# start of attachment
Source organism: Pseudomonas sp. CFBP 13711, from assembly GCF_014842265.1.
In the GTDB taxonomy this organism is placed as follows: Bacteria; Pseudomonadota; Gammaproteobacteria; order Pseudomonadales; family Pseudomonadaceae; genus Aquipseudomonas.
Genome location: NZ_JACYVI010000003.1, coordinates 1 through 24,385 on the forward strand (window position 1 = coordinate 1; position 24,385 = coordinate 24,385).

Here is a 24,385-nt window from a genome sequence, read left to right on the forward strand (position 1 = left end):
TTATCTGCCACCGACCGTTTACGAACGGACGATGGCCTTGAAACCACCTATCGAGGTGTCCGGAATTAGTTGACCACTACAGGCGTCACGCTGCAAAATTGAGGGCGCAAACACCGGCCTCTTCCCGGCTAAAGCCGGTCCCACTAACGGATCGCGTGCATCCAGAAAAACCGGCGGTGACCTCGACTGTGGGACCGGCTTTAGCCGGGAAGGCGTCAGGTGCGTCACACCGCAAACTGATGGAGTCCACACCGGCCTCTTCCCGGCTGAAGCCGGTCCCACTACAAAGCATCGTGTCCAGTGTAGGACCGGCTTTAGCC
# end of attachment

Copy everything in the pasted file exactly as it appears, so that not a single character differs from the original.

Source organism: Pseudomonas sp. CFBP 13711, from assembly GCF_014842265.1.
In the GTDB taxonomy this organism is placed as follows: Bacteria; Pseudomonadota; Gammaproteobacteria; order Pseudomonadales; family Pseudomonadaceae; genus Aquipseudomonas.
Genome location: NZ_JACYVI010000003.1, coordinates 1 through 24,385 on the forward strand (window position 1 = coordinate 1; position 24,385 = coordinate 24,385).

Here is a 24,385-nt window from a genome sequence, read left to right on the forward strand (position 1 = left end):
TTATCTGCCACCGACCGTTTACGAACGGACGATGGCCTTGAAACCACCTATCGAGGTGTCCGGAATTAGTTGACCACTACAGGCGTCACGCTGCAAAATTGAGGGCGCAAACACCGGCCTCTTCCCGGCTAAAGCCGGTCCCACTAACGGATCGCGTGCATCCAGAAAAACCGGCGGTGACCTCGACTGTGGGACCGGCTTTAGCCGGGAAGGCGTCAGGTGCGTCACACCGCAAACTGATGGAGTCCACACCGGCCTCTTCCCGGCTGAAGCCGGTCCCACTACAAAGCATCGTGTCCAGTGTAGGACCGGCTTTAGCC